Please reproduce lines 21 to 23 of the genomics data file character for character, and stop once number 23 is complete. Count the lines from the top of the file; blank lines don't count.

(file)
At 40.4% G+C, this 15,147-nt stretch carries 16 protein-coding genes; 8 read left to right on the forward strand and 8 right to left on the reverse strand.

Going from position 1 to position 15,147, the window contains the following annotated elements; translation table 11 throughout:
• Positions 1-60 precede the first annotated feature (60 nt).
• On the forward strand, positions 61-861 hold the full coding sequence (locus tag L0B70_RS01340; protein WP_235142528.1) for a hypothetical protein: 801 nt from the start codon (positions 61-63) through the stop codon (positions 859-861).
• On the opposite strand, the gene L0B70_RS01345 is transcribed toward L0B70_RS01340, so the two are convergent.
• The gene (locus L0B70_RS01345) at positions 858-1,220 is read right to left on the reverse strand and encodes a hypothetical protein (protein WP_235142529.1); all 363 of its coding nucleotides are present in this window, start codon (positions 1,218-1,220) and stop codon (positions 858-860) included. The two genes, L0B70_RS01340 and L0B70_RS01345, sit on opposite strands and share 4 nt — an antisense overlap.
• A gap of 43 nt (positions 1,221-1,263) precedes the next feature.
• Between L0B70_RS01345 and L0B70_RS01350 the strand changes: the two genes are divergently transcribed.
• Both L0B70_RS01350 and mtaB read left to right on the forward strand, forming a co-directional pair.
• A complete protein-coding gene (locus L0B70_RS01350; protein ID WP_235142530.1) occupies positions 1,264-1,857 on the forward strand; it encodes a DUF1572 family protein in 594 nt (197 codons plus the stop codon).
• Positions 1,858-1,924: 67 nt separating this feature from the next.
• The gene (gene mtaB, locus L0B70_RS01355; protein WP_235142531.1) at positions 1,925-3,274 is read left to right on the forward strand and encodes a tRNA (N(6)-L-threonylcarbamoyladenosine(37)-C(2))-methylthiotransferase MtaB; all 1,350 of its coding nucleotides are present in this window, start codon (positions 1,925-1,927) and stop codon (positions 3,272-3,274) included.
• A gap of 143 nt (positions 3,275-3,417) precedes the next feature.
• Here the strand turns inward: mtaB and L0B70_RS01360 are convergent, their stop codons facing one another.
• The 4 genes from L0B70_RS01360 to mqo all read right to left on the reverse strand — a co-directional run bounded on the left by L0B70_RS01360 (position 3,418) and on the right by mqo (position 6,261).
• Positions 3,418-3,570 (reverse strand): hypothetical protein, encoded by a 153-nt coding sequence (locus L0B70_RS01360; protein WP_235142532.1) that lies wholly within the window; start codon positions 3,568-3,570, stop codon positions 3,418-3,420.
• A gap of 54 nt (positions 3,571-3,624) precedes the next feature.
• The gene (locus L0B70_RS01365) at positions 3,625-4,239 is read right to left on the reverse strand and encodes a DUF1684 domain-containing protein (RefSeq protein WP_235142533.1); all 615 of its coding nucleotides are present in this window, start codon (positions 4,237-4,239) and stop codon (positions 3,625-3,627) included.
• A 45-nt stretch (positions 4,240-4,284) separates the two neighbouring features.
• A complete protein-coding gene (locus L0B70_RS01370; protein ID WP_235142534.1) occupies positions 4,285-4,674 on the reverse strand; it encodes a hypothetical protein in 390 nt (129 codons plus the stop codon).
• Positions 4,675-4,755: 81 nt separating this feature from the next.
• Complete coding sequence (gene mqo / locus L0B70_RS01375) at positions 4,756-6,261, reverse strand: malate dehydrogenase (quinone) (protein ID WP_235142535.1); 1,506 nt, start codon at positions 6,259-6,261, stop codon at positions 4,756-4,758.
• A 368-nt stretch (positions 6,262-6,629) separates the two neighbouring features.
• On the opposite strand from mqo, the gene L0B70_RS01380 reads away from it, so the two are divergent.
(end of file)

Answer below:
• Positions 4,675-4,755: 81 nt separating this feature from the next.
• Complete coding sequence (gene mqo / locus L0B70_RS01375) at positions 4,756-6,261, reverse strand: malate dehydrogenase (quinone) (protein ID WP_235142535.1); 1,506 nt, start codon at positions 6,259-6,261, stop codon at positions 4,756-4,758.
• A 368-nt stretch (positions 6,262-6,629) separates the two neighbouring features.